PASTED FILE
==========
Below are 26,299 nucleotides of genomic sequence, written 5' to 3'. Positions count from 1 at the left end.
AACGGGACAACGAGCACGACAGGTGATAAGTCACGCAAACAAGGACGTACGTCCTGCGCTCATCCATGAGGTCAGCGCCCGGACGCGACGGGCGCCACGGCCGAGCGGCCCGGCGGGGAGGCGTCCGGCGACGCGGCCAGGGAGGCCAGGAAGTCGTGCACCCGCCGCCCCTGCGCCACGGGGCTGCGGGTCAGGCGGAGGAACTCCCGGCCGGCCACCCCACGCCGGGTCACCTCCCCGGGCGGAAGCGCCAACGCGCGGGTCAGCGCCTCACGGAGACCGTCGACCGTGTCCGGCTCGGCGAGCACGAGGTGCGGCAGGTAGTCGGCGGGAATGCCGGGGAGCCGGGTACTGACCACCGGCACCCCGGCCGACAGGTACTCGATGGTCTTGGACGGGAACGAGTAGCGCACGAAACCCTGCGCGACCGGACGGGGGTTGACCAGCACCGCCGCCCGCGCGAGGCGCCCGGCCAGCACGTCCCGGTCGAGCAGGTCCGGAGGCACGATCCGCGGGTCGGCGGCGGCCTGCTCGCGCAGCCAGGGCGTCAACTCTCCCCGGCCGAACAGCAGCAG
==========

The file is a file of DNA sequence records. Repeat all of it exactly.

Below are 26,299 nucleotides of genomic sequence, written 5' to 3'. Positions count from 1 at the left end.
AACGGGACAACGAGCACGACAGGTGATAAGTCACGCAAACAAGGACGTACGTCCTGCGCTCATCCATGAGGTCAGCGCCCGGACGCGACGGGCGCCACGGCCGAGCGGCCCGGCGGGGAGGCGTCCGGCGACGCGGCCAGGGAGGCCAGGAAGTCGTGCACCCGCCGCCCCTGCGCCACGGGGCTGCGGGTCAGGCGGAGGAACTCCCGGCCGGCCACCCCACGCCGGGTCACCTCCCCGGGCGGAAGCGCCAACGCGCGGGTCAGCGCCTCACGGAGACCGTCGACCGTGTCCGGCTCGGCGAGCACGAGGTGCGGCAGGTAGTCGGCGGGAATGCCGGGGAGCCGGGTACTGACCACCGGCACCCCGGCCGACAGGTACTCGATGGTCTTGGACGGGAACGAGTAGCGCACGAAACCCTGCGCGACCGGACGGGGGTTGACCAGCACCGCCGCCCGCGCGAGGCGCCCGGCCAGCACGTCCCGGTCGAGCAGGTCCGGAGGCACGATCCGCGGGTCGGCGGCGGCCTGCTCGCGCAGCCAGGGCGTCAACTCTCCCCGGCCGAACAGCAGCAG